On a separate occasion, a lawyer tested Jesus’s two-for-one Love Law. Looking for a loophole, he asked, “Who is my neighbor?” In reply, Jesus shared his classic parable of the Good Samaritan. A good neighbor is not defined by her zip code, ethnicity, or religious affiliation. A good neighbor is one who sees a fellow human in need and reaches out to meet it even if it costs her discomfort, disrepute, or, perhaps even disease.

The early Church gained attention for focusing on neighbors not numbers. Before the Church boasted numbers to claim a majority in the Roman Empire, she grabbed headlines by her heartfelt sacrifice. During a plague in 260 AD, unbelievers hid indoors, while disciples of Jesus served cups of cold water and carried corpses to their burial places. Dionysius, an ancient author, captures this in a letter recorded by Eusebius:

The most, at all events, of our brethren in their exceeding love for the brotherhood were unsparing of themselves and clave to one another, visiting the sick without a thought as to the danger, assiduously ministering to them, tending them in Christ, and so mostly gladly departed this life along with them; being infected with the disease from others, drawing upon themselves the sickness from their neighbors, and willing taking over their pains…  so, too, the bodies of the saints they would take up in their open hands to their bosom, closing their eyes and shutting their mouths, carrying them on their shoulders and laying them out; they would cling to them, embrace them, bathe and adorn them with their burial clothes, and after a little while receive the same services themselves for those that were left behind were ever following those that went before. But the conduct of the heathen was the exact opposite. Even those who were in the first stages of the disease they thrust away, and fled from their dearest. They would even cast them in the roads, half-dead, and treat the unburied corpses as vile refuge.[3]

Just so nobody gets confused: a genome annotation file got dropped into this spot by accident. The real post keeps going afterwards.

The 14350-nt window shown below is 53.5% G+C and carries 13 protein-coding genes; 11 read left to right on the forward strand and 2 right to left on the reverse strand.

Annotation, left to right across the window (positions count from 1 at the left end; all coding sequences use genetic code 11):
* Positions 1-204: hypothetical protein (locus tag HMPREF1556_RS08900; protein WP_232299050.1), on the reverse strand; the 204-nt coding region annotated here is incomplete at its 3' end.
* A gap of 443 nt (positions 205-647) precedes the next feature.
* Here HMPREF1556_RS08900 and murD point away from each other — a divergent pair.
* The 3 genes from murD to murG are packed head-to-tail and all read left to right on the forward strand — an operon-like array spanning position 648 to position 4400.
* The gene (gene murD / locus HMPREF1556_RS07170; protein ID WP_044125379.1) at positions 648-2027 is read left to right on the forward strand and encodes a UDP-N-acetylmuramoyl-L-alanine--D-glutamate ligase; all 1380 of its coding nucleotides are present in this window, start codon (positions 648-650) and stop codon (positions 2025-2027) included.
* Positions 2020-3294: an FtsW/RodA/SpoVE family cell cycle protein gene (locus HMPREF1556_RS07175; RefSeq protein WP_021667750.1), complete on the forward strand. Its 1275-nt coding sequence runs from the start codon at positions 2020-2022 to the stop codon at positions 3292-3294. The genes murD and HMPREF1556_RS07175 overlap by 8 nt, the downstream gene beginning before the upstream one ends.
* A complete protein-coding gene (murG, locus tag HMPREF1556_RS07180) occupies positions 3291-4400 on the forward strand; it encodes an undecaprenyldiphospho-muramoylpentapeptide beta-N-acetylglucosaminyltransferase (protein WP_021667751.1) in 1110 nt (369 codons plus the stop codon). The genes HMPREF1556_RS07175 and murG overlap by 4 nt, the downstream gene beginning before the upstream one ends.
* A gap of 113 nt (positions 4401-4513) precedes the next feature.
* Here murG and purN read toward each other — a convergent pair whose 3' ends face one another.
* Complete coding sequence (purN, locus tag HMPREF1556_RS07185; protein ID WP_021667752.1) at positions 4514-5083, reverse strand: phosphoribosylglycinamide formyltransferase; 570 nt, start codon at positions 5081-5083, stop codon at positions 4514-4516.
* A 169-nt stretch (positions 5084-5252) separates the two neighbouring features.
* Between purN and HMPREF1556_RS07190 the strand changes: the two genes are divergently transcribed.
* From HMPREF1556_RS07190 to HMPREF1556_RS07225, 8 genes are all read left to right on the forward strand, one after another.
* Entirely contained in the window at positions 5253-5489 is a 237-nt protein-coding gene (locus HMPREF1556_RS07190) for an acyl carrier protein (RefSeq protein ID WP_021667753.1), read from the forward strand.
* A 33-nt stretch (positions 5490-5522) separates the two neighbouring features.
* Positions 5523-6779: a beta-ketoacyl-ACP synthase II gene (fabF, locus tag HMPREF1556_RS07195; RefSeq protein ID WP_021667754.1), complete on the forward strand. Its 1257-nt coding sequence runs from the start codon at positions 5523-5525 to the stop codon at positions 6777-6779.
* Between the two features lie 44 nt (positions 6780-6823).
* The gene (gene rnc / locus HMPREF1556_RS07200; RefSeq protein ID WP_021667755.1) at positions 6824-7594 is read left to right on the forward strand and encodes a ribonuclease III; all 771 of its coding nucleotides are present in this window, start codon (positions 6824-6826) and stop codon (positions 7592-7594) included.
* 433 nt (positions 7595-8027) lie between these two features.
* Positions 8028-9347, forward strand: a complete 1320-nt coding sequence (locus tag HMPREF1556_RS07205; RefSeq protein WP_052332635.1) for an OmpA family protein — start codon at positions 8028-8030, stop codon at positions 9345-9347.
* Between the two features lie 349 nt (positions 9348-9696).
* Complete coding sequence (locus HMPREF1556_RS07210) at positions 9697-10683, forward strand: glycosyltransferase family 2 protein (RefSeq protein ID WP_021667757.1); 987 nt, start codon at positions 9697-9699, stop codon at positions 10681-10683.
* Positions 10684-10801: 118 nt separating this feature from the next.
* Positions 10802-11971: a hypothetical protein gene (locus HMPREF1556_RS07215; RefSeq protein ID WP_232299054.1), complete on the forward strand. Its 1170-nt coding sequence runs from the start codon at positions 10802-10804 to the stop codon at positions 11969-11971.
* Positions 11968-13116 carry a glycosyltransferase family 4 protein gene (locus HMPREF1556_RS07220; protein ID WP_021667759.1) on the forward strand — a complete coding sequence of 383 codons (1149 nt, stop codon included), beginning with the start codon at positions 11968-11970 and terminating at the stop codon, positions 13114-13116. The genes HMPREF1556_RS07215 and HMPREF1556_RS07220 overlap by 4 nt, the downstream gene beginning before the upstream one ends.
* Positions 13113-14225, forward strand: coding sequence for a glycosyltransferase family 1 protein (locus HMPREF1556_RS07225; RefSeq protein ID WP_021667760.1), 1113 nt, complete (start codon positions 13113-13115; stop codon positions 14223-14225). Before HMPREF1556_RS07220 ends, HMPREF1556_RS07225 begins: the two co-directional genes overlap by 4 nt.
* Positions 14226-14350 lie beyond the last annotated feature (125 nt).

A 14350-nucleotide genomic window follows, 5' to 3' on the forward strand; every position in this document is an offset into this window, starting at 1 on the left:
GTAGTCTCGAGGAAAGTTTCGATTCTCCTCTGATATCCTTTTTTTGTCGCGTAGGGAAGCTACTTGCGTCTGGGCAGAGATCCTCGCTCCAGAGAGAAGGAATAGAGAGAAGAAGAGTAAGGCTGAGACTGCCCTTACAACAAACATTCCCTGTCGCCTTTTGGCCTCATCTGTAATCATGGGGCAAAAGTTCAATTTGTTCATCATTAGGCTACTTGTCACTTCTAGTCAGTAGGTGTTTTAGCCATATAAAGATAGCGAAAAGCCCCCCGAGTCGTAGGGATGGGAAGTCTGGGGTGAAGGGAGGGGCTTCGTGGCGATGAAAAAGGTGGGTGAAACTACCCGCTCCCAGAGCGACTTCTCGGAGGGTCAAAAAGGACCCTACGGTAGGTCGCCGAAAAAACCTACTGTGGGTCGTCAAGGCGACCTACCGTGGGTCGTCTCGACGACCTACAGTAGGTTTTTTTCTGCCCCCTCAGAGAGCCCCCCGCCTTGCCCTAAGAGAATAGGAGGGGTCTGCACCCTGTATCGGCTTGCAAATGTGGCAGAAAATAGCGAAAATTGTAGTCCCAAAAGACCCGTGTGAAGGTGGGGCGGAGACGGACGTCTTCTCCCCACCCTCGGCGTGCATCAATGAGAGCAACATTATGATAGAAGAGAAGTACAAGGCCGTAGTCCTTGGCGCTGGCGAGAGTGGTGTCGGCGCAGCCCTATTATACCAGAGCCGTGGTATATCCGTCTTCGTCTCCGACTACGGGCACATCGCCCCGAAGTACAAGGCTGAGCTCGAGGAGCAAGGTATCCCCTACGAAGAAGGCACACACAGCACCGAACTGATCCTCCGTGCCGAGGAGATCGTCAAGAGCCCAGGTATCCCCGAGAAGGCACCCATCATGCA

While I am not advocating a brazen disregard for governmental “stay at home” orders or universal appeals to “social distancing” (because God commends wisdom and submission!), I do suggest Christians live differently amid crisis. Love of neighbor, not fear of numbers, must compel us (cf. 2 Cor. 5:14).